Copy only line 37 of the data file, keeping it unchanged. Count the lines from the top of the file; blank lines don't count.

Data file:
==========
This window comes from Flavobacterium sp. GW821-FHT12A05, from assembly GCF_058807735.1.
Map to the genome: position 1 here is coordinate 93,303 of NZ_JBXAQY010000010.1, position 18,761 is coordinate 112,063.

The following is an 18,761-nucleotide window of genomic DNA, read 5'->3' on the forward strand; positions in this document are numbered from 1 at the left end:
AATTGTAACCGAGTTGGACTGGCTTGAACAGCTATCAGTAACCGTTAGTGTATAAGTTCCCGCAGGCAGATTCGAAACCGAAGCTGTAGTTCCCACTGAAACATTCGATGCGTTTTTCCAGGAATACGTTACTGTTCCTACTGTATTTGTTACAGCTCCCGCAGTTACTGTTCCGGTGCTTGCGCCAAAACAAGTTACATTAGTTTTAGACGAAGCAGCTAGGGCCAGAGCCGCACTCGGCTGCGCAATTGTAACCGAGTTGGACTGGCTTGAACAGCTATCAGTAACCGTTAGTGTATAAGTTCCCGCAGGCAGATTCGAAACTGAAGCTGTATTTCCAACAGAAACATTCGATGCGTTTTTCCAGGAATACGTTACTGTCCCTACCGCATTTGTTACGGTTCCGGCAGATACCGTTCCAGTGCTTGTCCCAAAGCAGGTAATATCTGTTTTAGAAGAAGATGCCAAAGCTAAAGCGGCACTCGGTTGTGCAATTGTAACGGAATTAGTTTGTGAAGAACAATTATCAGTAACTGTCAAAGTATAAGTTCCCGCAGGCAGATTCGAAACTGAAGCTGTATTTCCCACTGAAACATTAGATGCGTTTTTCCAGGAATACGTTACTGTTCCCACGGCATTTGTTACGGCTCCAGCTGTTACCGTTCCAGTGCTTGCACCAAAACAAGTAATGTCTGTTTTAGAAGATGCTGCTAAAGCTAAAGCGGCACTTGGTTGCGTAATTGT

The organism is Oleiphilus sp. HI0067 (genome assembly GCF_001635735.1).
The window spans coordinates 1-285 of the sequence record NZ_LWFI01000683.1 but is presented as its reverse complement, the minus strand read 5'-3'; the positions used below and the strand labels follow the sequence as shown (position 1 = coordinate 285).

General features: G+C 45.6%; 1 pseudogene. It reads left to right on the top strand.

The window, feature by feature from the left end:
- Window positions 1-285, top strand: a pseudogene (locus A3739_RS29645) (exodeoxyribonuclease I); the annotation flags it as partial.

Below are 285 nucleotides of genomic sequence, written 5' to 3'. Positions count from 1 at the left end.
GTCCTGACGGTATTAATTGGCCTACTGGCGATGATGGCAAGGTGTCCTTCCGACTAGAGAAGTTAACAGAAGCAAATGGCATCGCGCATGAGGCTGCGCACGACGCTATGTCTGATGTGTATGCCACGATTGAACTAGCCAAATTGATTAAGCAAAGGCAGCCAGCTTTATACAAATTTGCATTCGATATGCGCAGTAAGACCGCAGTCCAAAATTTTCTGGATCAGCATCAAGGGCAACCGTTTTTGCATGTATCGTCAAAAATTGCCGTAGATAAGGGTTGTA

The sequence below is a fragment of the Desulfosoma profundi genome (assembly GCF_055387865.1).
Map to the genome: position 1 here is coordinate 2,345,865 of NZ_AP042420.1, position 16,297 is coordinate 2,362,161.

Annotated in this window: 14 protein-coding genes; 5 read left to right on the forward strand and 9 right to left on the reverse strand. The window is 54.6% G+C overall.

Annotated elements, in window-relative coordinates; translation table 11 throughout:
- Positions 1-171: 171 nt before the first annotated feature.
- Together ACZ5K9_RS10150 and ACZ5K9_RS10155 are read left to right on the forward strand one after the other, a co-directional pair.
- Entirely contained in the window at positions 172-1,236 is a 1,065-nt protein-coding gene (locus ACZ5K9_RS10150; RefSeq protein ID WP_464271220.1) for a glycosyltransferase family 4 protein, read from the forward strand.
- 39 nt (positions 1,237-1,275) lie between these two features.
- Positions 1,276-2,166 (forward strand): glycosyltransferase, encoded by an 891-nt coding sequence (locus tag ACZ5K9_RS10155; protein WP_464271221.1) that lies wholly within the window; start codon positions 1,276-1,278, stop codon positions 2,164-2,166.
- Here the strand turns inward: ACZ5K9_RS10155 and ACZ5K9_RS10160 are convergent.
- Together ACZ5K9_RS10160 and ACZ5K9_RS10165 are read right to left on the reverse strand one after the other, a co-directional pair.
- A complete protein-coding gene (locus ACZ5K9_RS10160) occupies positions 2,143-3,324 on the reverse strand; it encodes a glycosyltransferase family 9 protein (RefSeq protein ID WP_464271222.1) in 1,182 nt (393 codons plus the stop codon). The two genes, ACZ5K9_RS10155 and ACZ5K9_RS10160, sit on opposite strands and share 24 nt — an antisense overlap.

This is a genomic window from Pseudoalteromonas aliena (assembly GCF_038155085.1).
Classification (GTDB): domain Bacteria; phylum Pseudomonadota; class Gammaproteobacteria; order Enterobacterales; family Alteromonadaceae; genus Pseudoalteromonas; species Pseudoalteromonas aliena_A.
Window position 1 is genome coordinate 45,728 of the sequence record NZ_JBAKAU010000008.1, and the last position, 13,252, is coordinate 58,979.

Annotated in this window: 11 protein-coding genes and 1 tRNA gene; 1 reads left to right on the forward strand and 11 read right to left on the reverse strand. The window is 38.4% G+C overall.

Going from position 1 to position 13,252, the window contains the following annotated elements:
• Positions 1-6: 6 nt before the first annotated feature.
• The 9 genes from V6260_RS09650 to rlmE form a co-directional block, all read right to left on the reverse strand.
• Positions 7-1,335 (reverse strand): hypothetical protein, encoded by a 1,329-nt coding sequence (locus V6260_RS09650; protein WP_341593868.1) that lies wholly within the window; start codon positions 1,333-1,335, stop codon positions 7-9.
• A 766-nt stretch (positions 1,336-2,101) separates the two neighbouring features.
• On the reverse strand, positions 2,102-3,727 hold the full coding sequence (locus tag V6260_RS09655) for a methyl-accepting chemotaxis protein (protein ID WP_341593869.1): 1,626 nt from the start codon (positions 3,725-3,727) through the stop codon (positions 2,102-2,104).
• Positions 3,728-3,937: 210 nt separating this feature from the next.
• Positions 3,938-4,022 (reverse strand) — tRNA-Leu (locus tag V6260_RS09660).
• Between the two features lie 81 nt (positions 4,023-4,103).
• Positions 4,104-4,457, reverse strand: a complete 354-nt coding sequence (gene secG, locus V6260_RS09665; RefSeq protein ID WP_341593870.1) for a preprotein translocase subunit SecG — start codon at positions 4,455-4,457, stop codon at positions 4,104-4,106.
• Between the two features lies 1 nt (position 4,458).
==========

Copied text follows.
• Positions 4,104-4,457, reverse strand: a complete 354-nt coding sequence (gene secG, locus V6260_RS09665; RefSeq protein ID WP_341593870.1) for a preprotein translocase subunit SecG — start codon at positions 4,455-4,457, stop codon at positions 4,104-4,106.